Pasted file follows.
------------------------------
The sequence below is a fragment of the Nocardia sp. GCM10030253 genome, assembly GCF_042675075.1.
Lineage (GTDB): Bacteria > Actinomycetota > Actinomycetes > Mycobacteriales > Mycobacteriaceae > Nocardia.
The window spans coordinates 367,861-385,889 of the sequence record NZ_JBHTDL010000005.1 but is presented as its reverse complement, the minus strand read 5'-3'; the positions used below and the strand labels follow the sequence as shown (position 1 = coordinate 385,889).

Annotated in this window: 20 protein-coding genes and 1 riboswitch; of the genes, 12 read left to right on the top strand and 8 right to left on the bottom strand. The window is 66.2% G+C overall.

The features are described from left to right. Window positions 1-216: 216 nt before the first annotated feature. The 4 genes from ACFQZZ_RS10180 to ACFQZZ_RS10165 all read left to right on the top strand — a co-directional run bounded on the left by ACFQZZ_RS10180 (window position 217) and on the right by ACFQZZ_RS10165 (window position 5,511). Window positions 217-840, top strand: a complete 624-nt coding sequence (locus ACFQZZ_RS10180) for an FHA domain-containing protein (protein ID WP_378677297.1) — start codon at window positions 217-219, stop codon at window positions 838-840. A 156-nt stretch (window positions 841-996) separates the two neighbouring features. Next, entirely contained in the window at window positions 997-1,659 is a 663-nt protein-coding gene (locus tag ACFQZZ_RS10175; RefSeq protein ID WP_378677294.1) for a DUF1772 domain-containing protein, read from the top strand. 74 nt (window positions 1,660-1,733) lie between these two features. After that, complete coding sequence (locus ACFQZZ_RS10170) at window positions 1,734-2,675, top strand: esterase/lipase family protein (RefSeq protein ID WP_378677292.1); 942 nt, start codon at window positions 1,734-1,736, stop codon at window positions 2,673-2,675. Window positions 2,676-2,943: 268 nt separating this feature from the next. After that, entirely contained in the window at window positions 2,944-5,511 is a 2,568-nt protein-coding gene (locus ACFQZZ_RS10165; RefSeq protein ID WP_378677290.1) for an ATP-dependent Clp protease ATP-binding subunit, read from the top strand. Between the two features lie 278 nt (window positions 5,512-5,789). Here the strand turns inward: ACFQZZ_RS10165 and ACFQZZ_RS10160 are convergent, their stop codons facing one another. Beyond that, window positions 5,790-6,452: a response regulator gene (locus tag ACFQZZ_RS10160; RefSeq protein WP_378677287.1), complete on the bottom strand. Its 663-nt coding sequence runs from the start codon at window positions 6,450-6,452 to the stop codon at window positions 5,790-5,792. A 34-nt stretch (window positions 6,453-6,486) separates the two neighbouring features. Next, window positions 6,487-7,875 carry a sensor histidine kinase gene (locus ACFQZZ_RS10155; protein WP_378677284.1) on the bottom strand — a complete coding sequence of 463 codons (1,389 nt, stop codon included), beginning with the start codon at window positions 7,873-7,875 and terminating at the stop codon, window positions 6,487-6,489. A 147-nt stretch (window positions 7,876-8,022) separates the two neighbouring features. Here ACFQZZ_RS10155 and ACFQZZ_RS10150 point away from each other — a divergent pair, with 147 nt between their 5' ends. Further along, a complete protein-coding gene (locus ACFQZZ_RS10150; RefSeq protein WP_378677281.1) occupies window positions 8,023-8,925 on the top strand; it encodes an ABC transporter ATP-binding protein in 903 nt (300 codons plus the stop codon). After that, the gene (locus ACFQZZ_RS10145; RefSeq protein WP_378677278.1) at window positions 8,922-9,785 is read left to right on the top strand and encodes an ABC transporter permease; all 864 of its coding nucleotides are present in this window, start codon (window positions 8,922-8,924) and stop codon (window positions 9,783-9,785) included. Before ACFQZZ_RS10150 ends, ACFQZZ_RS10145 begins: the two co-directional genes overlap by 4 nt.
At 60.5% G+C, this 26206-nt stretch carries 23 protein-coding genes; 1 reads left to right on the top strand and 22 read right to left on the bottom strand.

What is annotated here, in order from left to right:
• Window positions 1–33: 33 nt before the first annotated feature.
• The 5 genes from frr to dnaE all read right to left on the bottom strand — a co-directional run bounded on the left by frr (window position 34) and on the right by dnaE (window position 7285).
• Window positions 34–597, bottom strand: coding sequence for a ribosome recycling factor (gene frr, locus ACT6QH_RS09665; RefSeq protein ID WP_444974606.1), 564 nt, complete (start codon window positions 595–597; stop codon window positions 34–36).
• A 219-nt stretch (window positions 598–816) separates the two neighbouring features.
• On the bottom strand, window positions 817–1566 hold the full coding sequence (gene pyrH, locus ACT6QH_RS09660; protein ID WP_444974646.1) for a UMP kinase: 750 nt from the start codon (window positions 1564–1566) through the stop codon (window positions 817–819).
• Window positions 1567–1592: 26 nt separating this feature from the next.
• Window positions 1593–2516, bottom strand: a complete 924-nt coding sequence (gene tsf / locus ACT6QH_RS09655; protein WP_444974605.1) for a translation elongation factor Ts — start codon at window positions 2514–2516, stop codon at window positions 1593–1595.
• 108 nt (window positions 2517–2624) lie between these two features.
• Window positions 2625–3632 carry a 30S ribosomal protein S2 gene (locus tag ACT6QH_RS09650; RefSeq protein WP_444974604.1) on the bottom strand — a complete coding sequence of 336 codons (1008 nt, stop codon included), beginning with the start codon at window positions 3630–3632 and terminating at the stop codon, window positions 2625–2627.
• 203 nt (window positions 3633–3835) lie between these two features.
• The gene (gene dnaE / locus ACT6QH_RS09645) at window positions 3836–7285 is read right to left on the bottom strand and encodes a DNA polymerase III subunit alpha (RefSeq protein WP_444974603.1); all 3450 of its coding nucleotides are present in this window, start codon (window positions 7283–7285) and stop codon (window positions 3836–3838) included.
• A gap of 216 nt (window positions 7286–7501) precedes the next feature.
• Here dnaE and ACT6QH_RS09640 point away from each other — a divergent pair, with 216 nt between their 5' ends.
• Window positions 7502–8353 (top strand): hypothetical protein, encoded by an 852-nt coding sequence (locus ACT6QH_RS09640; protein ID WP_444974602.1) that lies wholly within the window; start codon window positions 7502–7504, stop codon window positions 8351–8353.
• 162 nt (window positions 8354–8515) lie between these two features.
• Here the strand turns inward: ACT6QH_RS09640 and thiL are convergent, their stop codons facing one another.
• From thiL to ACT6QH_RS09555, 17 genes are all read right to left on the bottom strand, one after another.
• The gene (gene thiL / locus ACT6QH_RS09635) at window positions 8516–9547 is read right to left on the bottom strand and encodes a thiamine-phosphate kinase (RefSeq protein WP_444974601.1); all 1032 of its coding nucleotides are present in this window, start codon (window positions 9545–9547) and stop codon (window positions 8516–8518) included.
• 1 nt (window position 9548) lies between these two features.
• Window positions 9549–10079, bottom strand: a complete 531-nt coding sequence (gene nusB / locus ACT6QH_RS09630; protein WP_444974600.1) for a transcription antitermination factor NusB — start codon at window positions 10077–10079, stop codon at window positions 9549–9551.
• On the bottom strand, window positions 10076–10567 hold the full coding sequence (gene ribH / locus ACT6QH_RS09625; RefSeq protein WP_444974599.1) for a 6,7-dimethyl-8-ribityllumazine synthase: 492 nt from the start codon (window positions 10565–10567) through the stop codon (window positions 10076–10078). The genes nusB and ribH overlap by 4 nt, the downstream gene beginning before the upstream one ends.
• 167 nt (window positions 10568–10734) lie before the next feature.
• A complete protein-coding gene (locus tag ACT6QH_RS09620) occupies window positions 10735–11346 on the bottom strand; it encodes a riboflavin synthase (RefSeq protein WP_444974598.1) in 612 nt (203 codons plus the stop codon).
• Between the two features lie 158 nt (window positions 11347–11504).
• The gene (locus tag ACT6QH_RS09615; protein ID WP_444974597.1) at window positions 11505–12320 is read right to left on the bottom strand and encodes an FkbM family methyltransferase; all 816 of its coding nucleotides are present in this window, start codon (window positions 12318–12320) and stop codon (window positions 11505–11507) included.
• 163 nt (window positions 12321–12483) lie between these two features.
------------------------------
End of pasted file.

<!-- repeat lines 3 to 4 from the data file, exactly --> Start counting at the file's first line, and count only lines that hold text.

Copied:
The window spans coordinates 367,861-385,889 of the sequence record NZ_JBHTDL010000005.1 but is presented as its reverse complement, the minus strand read 5'-3'; the positions used below and the strand labels follow the sequence as shown (position 1 = coordinate 385,889).

Annotated in this window: 20 protein-coding genes and 1 riboswitch; of the genes, 12 read left to right on the top strand and 8 right to left on the bottom strand. The window is 66.2% G+C overall.